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Table 3 Selected quotes surrounding participants experiences and expectations of prescribing antibiotics

From: Mapping the decision pathways of acute infection management in secondary care among UK medical physicians: a qualitative study

No. Quote  
Expectations of antimicrobial use
1 I think I know when would be an easy enough time as a junior doctor to go, yeah, I think this warrants Tazocin, this warrants cefuroxime IV. So for some drugs I think you have a little bit more of an ease of prescribing because you’re not too worried about the downsides On-rotation, acute medicine 1
2 So nights, I think obviously it becomes much more of a zoo doesn’t it really, so people tend to start broad spectrum agents without really looking through previous microbes and patients have a tendency to stay on that till it’s reviewed in daytime hours On-rotation, acute medicine 2
3 If the patient is septic or something, you have to start antibiotics within your hour, Sepsis Six, but then you’re also under pressure to get the right source On-rotation, acute medicine 2
4 Yeah, definitely in terms of how you go but I think anyone who’s done hospital medicine now sees that Tazocin is basically the port of call for most things On-rotation, cardiology
5 When I look back at years gone past, I think I was probably quite gung-ho with antibiotics because it was the easy option because you didn’t want to get in trouble and I’m sure plenty of patients in [region - UK] got BenPen [benzylpenicillin] and Cipro [ciprofloxacin] when they might have lived without it. But this is a situation in which, I think, the way I’ve changed is that I tend to look at what the risks of deferring here versus not Specialist registrar, cardiology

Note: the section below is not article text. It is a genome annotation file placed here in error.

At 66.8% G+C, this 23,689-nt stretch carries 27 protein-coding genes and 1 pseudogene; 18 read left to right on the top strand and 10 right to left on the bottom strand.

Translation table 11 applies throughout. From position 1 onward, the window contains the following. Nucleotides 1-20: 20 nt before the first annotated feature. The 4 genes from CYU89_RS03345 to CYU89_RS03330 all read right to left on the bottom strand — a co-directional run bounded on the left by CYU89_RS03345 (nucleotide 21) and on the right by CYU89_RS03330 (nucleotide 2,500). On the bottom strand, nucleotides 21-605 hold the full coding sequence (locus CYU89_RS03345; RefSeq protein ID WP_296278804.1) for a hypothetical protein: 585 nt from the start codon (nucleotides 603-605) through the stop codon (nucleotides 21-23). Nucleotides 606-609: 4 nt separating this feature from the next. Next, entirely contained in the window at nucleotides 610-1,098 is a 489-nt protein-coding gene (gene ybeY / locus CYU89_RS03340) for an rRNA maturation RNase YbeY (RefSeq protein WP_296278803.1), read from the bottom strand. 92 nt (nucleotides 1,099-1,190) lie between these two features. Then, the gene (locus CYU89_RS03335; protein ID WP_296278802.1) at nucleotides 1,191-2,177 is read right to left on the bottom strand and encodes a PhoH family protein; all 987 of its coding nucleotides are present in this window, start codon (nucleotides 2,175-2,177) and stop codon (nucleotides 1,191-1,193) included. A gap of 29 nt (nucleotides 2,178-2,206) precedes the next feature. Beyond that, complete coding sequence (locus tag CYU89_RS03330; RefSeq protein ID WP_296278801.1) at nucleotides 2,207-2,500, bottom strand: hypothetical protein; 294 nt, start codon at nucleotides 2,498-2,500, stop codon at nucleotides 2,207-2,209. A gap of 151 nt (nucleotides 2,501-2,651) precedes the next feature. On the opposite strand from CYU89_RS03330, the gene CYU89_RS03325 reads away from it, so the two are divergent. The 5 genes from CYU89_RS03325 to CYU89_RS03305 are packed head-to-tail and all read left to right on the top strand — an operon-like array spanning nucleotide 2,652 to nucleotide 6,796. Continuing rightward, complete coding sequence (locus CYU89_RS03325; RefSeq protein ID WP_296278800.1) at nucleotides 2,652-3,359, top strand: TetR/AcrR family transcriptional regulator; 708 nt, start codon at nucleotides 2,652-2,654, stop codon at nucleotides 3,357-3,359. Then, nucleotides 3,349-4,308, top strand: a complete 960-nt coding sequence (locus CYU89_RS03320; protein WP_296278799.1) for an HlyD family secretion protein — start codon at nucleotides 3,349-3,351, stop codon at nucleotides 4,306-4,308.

6 I’ve got a bit of a nice cushion from all the senior levels about even if I prescribe the wrong antibiotic, I don’t mean of course prescribing penicillin when someone’s penicillin allergic, that’s not what I mean. I mean prescribing for example flucloxacillin when it’s an E. coli bacteria, wrong bacteria, wrong antibiotic of choice or bacteria, but an antibiotic nonetheless On-rotation, acute medicine 3
7 I think a lot of people, myself included, would say if you are admitting the patient to hospital and they have an infection severe enough to come into hospital then you should, and I know this is not what microbiologists would say, but in my mind you like to feel like you are doing something that they couldn’t have at home and that’s why you give them some intravenous antibiotics when they come into hospital with a view to stepping them down very quickly afterwards, and I think it makes everyone feel better whether it’s the patient and more significantly the doctor Consultant, general internal medicine
8 I would not expect an SHO [senior house officer] to decline to give antibiotics Specialist registrar, geriatrics